We then began shooting interviews with Adam Sharplin (which we released!), Ian Mason, and Leo Murray. Again Dane was full of creative wisdom – he taught me how important it is to spend time connecting with people over a cup of tea or some kai. It was always helpful to talk about the subject matter, which created a space to allow people’s personal insights and vulnerable stories to emerge safely and with confidence.
As we were filming interviews Elle Hocking and Phillipe Menoita, the videographers who I'm working with on the road, arrived to the community in Tauranga. I first met Elle and Phillipe by chance at my flat in Wellington while they were there to check out a van that a visiting friend was selling. I answered the door and talked to them for a while before returning to my room, but then I had a strong intuitive feeling that I should go and ask them if they were into videography. Elle revealed that she was in fact a videographer who was keen for a collaborative project and Phillipe said that he was an experienced photographer who was interested in developing video skills. Check them out at http://www.ellusive.co.nz
After Elle pointed out that she was into wilderness and hunting, my mind was officially blown. Fast forward to Tauranga again – Elle and Phillipe joined the family with ease and everyone was excited by the drone they had brought with them. They soon revealed their generous and passionate spirits to everyone by supporting local projects - taking aerial shots of the Arty House Creative Community and the Rock Community Garden in Papamoa.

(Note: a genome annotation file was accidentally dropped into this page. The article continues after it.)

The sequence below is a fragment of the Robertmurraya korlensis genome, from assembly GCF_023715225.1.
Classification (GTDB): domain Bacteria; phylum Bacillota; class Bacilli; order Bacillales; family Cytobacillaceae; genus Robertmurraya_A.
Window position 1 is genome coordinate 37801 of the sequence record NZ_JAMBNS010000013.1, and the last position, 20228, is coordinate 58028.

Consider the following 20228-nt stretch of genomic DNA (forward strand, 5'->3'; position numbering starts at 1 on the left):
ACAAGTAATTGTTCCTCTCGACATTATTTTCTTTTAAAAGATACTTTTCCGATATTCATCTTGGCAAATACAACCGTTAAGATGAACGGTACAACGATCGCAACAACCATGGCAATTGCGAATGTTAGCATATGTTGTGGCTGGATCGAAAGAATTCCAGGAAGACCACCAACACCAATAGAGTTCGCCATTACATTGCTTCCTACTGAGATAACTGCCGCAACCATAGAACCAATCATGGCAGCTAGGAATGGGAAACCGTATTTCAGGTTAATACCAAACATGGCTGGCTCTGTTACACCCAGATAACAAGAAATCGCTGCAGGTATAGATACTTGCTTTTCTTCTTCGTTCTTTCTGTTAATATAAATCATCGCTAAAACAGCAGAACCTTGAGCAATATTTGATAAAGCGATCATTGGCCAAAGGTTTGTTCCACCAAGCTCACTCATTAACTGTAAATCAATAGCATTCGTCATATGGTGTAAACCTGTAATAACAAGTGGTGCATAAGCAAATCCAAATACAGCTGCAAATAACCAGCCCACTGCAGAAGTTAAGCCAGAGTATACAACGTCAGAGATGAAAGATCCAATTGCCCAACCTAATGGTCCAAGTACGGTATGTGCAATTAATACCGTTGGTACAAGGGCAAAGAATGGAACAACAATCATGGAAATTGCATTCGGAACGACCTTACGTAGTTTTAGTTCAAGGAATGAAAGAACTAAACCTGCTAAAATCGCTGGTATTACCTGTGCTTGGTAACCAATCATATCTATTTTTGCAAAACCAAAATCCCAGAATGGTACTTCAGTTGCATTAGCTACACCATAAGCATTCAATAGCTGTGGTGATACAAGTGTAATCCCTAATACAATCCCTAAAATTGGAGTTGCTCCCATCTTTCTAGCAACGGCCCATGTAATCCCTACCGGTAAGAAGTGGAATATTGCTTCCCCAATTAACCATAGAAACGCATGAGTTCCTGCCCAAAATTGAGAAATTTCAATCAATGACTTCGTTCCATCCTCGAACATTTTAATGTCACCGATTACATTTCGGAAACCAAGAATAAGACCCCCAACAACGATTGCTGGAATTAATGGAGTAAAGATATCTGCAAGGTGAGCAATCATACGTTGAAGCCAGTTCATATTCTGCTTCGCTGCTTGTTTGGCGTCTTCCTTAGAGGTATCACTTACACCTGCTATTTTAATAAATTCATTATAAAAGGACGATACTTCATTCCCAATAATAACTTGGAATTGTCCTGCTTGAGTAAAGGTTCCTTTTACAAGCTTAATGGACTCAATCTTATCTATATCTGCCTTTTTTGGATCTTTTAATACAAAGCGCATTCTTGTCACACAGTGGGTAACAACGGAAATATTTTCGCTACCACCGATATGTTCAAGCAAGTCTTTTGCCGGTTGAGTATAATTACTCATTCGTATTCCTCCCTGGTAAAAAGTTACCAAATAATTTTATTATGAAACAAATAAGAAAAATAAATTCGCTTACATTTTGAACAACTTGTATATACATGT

Now we were all together, it was time to shoot the introduction and crowd funding videos at Wairere Falls, a 153m waterfall in the Kaimai range (to be released soon!). Our vision was to capture me standing on the top of the waterfall with the drone hovering out just in front, and then for it to fly quickly upwards and pan over the waterfall. We set off to make our way up to the top, accompanied by the beautiful Tayla Joy, to capture our most epic video yet. Despite the wind and many tourists, we absolutely nailed the shot and celebrated together by dancing on the waterfall as the drone flew overhead. We recorded the rest of the video in the bush above the falls, on the path back down, and sitting in my van as the sun set. What a day!